What Lintel to use ?

4 Feb 2010
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United Kingdom
I am after some advice in terms of what is standard practice regarding specifying lintels.

BC are involved, I’d just like some constructive input from you guys on the forum before talking to them.

I am building a 2 storey extension, and I have 2 windows in the ground floor wall. The windows are 1250 wide and are in the wall that is perpendicular to the floor joists. The Building Inspector has said that he is OK with the joists being built into the wall, so that is what I will be doing.

Construction is Brick outer skin, thermalite block inner, Plasterboard/skim finish.

First question – Concrete or steel?

If I use concrete, is it a case of putting one lintel in each skin, and a cavity tray above?

Second question – Loading

The loading of the outer wall is pretty straightforward. It is a gable end wall, that goes up another 5m or so.

However loading of the inner wall will include the load from the floor joists, and the board/skim finish.

If I use concrete, would I use a thicker one on the inside than on the outside ? (They only come in 2 thicknesses don’t they)

If I used a standard steel lintel one, then run one course of blocks, would I be OK sitting the joists on top of that course? Or should I be looking at a heavy duty lintel that extends over the top of that course of blocks as well, so that the joists actually sit in the top of the lintel.

The concrete route seems to be significantly cheaper than going with steel ones, and the rest of the house has got concrete lintels visible painted white, so cosmetically it isn’t really a problem.

65 x 100 x 1800 for outer
140 x 100 x 1800 for inner
= £30 ish

Standard Steel (Catnic CG90/100 type) 1650mm = £60 ish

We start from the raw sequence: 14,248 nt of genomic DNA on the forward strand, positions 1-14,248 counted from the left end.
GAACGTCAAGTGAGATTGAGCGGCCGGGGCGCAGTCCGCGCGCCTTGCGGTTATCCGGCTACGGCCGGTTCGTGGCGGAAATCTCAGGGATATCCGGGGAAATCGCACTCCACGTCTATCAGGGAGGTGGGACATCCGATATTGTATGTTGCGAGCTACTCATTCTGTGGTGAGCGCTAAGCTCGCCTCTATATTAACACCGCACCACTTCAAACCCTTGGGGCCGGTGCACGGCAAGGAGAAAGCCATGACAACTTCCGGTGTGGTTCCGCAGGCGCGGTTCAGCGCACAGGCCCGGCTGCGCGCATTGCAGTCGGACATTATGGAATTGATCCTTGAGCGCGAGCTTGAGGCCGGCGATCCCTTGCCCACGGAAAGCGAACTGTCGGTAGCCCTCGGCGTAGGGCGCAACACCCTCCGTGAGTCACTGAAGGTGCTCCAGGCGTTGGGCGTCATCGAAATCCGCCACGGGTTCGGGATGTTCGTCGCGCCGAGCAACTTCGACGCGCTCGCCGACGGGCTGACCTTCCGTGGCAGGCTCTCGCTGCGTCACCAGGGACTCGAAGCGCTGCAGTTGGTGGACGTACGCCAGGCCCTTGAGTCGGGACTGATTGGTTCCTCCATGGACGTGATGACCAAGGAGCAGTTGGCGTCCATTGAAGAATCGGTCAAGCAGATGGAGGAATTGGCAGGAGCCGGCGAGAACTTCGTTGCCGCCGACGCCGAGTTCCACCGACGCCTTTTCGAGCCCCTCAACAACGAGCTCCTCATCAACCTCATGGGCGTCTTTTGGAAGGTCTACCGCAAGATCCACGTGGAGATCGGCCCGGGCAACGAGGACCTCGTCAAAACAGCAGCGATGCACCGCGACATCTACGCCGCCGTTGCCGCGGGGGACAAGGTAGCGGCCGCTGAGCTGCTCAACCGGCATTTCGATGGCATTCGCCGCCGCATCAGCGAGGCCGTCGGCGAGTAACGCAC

Heavy Duty Steel (Catnic CZ90/100 type) 1650mm = £95 ish

Any advice or tips will be gladly received.

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If you're installing a lintel in an external cavity wall, then you will need insulated steel lintels. You only use concrete lintels for internal walls and/or single (brick) skin garages.

As for the actual lintel to use, I leave that to a professional (i.e. strucutral engineer) regardless if the lintel will be carrying a light or heavy load. I'm not qualified to deal with loadings.

You may find some lintel manufacturers will be able to tell you what lintel to use and they may even be able to provide you with a calculation to back it up.
If your cavity is 100mm, use Catnic standard open back CG90/100.
Your window is odd size, we use 1200 windows and 1500 lintel. If it was me I would still use a 1500 lintel for your window.
Frame height should be 2100, storey height should be 2400. So will have course of block and block slip above lintel. Pitch your joists straight on this.
Thanks for the feedback guys, just a couple of other questions......

Frame height should be 2100,

By that, do you mean the top of the window frame ?

........So will have course of block and block slip above lintel.

What do you mean by 'Block Slip' ?
Do you mean 1 couse of blocks and one course of bricks - which equals 300mm ?

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Apologies, what we call a block slip is a slang expression for a coursing block or sometimes called a coursing brick. They are the same size as a normal brick 65x215x100mm. All block manufacturers make them.

Nine times out of ten, you have a 2400 storey height above DPC.
Window frames are normally 1200 high with the exception of a kitchen window that is going above a sink unit, and this will be 1050 high, to give you a 150mm up stand to your cill above worktop.
We set top of window frame (lintel height) to 2100 above DPC (nine course block and coursing block cut to 150mm long to give lintel bearing) then course of block and course of coursing block above lintel to give 2400. Rest of wall ten course of block, then two course of coursing block to give 2400.
We do not do it this way though, We run Stihl saw down block to give 140mm cut to go round top, and then cut the waste again to give 65mm coursing blocks to use elsewhere. Blocks being the price they are, we waste nothing.
Any other problems, come back.
Thnks Oldun

That all makes perfect sense, and will make my life a lot easier moving forward.

Yes my windows are a weird size, but I am trying to get my extension to match the existing house so I have taken my window measurements from my existing ones.

This is by far my biggest project to date, and I have learned a lot from making small mistakes.

Constructive replies, like yours, to my posts on this forum are helping a great deal though.


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